Hopelessness, temperament, anger and interpersonal relationships in Holocaust (Shoah) survivors’ grandchildren
Iliceto P, Candilera G, Funaro D, Pompili M, Kaplan KJ, Markus-Kaplan M.
J Relig Health. 2011 Jun;50(2):321-9.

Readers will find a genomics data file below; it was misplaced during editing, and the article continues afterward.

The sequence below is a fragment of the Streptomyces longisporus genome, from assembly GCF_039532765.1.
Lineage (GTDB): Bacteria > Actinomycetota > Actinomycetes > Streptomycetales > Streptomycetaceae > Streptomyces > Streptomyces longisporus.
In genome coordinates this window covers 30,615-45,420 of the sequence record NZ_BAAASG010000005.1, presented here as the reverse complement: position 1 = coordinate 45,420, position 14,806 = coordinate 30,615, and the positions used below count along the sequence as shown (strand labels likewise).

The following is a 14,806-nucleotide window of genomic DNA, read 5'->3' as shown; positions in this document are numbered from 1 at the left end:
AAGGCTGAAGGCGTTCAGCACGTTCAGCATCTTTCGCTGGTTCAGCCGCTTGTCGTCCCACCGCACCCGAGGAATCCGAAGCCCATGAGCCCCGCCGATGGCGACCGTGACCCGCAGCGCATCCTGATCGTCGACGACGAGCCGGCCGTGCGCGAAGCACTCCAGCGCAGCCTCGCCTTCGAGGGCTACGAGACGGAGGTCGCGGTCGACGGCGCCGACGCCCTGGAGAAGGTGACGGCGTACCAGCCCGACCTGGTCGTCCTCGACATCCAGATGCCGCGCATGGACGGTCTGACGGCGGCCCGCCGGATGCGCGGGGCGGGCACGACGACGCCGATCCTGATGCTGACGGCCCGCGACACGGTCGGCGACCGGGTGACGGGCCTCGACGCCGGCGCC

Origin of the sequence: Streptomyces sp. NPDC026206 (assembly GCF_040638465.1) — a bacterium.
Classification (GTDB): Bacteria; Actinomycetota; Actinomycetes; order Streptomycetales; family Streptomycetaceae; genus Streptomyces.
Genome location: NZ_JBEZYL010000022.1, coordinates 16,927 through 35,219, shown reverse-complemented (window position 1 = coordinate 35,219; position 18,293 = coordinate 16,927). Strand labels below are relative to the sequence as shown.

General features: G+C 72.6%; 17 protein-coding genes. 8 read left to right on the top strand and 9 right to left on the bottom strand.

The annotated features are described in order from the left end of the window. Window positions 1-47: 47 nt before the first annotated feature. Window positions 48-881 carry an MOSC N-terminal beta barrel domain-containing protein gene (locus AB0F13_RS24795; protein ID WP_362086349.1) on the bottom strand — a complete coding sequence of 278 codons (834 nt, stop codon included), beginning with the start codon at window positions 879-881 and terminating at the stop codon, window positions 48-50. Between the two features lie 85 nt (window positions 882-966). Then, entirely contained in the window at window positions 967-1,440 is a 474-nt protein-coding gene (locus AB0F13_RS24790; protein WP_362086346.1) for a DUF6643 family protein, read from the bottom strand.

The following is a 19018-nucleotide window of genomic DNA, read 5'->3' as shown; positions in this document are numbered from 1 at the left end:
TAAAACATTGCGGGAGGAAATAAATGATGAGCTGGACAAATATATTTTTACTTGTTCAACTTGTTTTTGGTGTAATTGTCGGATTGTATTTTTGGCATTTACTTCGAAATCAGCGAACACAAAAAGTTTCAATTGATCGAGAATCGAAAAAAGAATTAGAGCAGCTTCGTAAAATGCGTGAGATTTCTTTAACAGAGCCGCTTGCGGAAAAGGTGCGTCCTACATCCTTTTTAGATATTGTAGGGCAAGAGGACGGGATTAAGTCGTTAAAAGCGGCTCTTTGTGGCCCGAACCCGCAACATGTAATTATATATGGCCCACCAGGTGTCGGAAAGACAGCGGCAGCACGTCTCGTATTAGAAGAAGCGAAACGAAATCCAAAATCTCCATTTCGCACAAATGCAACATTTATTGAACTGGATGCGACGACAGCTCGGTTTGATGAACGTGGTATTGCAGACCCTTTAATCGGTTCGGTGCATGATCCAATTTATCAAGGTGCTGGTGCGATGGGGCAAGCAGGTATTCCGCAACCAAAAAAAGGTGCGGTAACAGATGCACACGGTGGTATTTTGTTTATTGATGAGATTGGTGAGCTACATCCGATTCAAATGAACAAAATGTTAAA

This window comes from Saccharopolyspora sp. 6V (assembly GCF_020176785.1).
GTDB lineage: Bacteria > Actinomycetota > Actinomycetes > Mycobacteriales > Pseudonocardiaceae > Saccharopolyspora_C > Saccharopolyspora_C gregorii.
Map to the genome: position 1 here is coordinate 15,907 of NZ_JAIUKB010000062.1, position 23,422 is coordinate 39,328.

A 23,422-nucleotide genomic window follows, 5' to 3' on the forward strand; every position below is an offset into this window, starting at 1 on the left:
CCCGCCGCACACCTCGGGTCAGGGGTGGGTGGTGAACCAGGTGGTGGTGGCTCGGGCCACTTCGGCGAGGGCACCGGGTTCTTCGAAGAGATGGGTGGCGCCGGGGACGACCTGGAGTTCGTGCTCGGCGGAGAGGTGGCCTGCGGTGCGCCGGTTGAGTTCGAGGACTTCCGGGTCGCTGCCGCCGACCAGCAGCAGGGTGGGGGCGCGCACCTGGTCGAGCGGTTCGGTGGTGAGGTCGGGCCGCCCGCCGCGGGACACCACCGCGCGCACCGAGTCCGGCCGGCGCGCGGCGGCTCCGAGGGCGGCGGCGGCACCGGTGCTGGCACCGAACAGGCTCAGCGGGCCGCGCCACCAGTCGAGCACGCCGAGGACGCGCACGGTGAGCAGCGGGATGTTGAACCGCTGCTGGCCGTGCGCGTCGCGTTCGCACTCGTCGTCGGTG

The psychiatric literature is divided with regard to the long-term psychological effects associated with Holocaust (Shoah) experiences because the findings of clinical and empirical studies often contradict each other. Despite case reports of emotional sequelae related to intergenerational transmission of trauma, recent empirical research has suggested that offspring of survivors of the Shoah did not differ from other children and found no evidence that traumatic experiences of survivors of the Shoah affected their children’s and grandchildren’s adjustment. To shed light on some of the differences between the empirical and clinical observations, the present study set out to compare the grandchildren of survivors of the Shoah and persons of the same age whose families had not been through the Shoah experience. This study compared the two groups on some psychological dimensions relevant to traumatic sequelae: hopelessness, temperament, personality, attitudes, and interpersonal expectations. Subjects were 124 equally divided among the Shoah survivors’ grandchildren and comparison groups; we administered to all subjects TEMPS-A Rome, Beck Hopelessness Scale, State-Trait Anger Expression Inventory, and 9AP (9 Attachment Profile). We found no differences between two groups in Hopelessness, Dysthimic/Cyclotimic/Anxious, Hyperthimic temperament, and self-perception; instead the Shoah survivors’ grandchildren have a view of the other as rejecting, hostile, submissive, insecure, unreliable, and competitive in the interpersonal relationships. The Shoah survivors’ grandchildren are similar to controls in affective temperament, hopelessness and self-perception, but they are more irritable and angry than controls, and their perception about others is deeply negative. Attribution theory was used to elucidate these findings.